For Nicola’s benefit, here’s the counter to her claim that compulsory associations provide representation and services.

Just because a person has been forced to join a group it doesn’t mean that they are represented. As we’ve said before – true representation requires permission. You give your permission for a group to represent you by joining that group. No such agreement takes place under compulsory membership therefore there is no legitimate representation.

Nicola, ask yourself two questions:
- if you were forced to join the National Party, would the National Party automatically represent you?

- how does Vuwsa, when it’s promoting policies identical to the Greens, represent the views of students who vote National?

The second claim about ‘services’ brushes a number of issues under the carpet. First, advocacy is a merely a form of representation so see above. Second, you may not want or need any of these ‘services’ but under compulsory membership you’ve been forced to pay for them. If you’re forced to pay for something you don’t want your money has been wasted. How can wasting students’ money be classified as a ‘service’?

In 1997 a bill championed by former MP Michael Laws was passed through Parliament…

Greg has already pointed out that it was Tony Steel and not Michael Laws. Was this an honest mistake or an attempt to link voluntary membership with the terminally uncool Wanganui mayor? Dunno.

Waikato – which was already voluntary – remained so and it has since come back into the compulsory fold.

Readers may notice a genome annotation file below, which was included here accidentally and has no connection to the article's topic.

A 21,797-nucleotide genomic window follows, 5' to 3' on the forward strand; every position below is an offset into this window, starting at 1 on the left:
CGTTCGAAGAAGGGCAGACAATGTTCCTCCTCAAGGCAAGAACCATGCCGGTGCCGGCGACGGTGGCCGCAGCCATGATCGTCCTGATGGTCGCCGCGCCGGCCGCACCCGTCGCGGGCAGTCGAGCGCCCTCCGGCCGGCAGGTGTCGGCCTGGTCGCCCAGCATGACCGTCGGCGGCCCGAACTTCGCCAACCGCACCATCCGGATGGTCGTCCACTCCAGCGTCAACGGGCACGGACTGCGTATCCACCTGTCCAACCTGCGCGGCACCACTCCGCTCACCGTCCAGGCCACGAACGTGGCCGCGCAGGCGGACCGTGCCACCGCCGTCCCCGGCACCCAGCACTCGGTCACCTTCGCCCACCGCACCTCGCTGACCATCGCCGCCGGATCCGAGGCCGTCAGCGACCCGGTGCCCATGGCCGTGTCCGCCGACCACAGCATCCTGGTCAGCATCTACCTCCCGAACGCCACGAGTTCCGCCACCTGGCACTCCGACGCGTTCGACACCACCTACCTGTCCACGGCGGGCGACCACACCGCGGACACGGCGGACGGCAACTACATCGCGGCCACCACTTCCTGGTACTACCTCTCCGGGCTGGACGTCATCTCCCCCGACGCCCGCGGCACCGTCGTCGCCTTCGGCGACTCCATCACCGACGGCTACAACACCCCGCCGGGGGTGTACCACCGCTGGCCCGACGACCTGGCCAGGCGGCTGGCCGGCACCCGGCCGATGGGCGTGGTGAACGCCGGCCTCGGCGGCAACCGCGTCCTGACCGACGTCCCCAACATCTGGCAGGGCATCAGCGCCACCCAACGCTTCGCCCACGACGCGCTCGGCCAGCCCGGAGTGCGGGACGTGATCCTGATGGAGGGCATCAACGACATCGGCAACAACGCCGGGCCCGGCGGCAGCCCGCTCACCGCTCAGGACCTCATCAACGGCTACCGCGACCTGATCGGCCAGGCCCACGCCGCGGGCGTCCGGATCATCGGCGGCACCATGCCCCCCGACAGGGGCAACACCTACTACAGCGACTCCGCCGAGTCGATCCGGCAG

There’s a huge untold story here, namely that between 1996 and 1999 Waikato students voted for voluntary in three referenda and elected four pro-voluntary executives. The return to compulsory membership came as a result of an extensive campaign by non-Waikato associations including NZUSA and a shonky 11th hour referenda.

The Labour Party is opposed to voluntary association membership…

Even though membership of the Labour Party itself is voluntary. Well avoided Nicola.

Nicola’s not responsible for the following points from NZUSA but while we’re here let’s look at Joey Randall’s arguments.

New Zealand Union of Students’ Associations Co-President, Joey Randall, naturally, disagrees…”Our argument very much is that [the current law] is working, it’s not broken.”

Of course it’s not broken from NZUSA’s perspective; the law means student associations get millions of dollars without lifting a finger.

“Our [NZUSA’s] argument is that a National government would and should have greater priorities in tertiary education than this.”

That’s really useful advice from an organisation that is deeply anti-National and has been for years.

"We [NZUSA] haven’t seen [referenda on the issue]”, he continues, “so there isn’t necessarily the support with students at the moment, as no one has actively tried to get that number of signatures. I would suggest that the majority of students would think that it’s probably working.”

Randall knows that any student who tries to organise a referendum is on a hiding to nothing. They’re immediately up against the local association and NZUSA. That’s how the law is designed. It presents a façade of fairness – if you don’t like compulsory membership then organise a referendum – when in fact the odds are stacked against anyone who goes up against the power of an association. Students realise it’s an uneven playing field so don’t even waste their time trying.

But for Roy, it’s an ideological issue of choice and freedom of association.